Facebook cleaners fight back against overwork and victimisation

Throughout the last few months, cleaners at Facebook’s London offices have been fighting back against an attempt to drastically increase their workload, after the number of floors they had to clean during a shift was doubled with no increase in staffing levels. Now, events have taken a more dramatic turn, as a cleaning supervisor involved in union organising has just been sacked despite having worked there for seven years with a clean disciplinary record.

In July, on the same day as Guillermo Camacho was helping to lead a protest against the change in workloads, facilities management company JLL sent an email to the cleaning contractor Churchill asking that “Camacho… be removed from the [Facebook] account” for an alleged “lack of proactiveness in managing the team and maintaining a high cleaning standard”.

CAIWU, the base cleaners’ union involved in organising the Facebook cleaners, have written that:

“JLL claims to have exercised a contractual right to request the removal of any individual from a property under its management – a so-called third party pressure removal. Churchill, having failed to identify suitable alternative employment for Camacho, has now confirmed his dismissal.

Facebook, meanwhile, has shown no concern for this glaring human rights abuse taking place underneath its own roof. The dismissal of a worker on the grounds of their trade union membership or activities is outlawed under the Employment Rights Act 1996, and such an act is in direct violation of Article 11 of the European Convention on Human Rights.

Both Churchill and JLL deny that Camacho’s removal was the result of his union activities, referring instead to a series of alleged performance issues. However, Camacho can point to mitigating circumstances for each of these allegations, as well as an unblemished record during almost seven years at Facebook. The timing of his removal is also highly suspicious, having taken place immediately following the initial Facebook protests in late July.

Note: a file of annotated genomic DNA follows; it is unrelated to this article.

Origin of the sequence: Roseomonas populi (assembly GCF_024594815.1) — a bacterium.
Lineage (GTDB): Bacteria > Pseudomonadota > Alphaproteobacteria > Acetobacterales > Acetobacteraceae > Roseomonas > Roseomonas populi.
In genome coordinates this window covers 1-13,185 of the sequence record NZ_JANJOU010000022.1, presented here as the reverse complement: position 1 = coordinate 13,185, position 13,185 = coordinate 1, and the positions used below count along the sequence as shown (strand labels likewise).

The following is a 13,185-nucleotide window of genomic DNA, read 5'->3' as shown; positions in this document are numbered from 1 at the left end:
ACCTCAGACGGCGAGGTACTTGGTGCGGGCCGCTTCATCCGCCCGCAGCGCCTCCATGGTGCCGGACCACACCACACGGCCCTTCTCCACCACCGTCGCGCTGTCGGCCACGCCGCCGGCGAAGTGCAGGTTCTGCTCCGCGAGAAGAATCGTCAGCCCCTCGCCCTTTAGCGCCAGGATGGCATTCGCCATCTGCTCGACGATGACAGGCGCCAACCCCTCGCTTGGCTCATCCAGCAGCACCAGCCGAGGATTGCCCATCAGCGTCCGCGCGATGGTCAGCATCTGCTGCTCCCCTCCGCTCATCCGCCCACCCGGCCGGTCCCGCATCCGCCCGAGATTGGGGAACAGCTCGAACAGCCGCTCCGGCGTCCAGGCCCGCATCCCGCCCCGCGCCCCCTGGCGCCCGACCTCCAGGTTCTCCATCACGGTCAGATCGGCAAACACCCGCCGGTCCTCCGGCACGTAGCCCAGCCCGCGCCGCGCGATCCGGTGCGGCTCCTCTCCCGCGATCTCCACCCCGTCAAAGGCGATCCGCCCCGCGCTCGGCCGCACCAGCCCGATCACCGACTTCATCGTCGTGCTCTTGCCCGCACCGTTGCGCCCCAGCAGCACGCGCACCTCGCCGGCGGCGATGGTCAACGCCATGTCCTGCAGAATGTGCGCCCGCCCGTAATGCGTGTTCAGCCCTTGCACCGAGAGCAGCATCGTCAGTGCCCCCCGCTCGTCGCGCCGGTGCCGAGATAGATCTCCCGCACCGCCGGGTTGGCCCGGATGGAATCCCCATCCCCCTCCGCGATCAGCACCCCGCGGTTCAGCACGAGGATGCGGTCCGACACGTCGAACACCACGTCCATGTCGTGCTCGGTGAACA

Churchill has been determined to implement significant changes to the cleaners’ workloads ever since it took over the Facebook cleaning contract in January of this year. CAIWU has seen letters to the cleaners dated December 2020 and signed by the company’s Key Account Manager which outline plans for ‘an organisational review regarding the number of operational hours, the structure, posts and roles across all sites within the contract that may result in redundancy, change in working hours, change in structure and/or change in working patterns’.

Such sweeping changes are of questionable legality, since the workers’ terms and conditions are protected by TUPE — the Transfer of Undertakings (Protection of Employment) regulations introduced for precisely this purpose…

The increased workloads have resulted in cleaners suffering from a variety of health conditions including exhaustion, stress, excruciating back pain and internal bleeding.

Now that Camacho’s dismissal has been confirmed, his only recourse is to take his case to an employment tribunal, where CAIWU intends to represent him. The union believes it has a strong case. However, according to organiser Danbert Vanzetti, ‘Even if Guillermo is successful at the tribunal he won’t get his job back. Churchill and JLL are counting on that. It looks to us as though their plan in firing him is to try and scare the other cleaners into giving up their campaign.’

The cleaners so far show no sign of being intimidated. They intend to continue their campaign for as long as necessary, until Churchill abandons its restructuring plans and their former colleague gets the justice he deserves.”

CAIWU have been organising regular Friday afternoon protests in support of the cleaners’ struggle, with the next events currently planned being:

Friday September 24th, 4pm: 10 Brock Street, NW1 3FG

Friday October 1st, 4pm: 1 Rathbone Square,W1T 1FB

~ Cautiously Pessimistic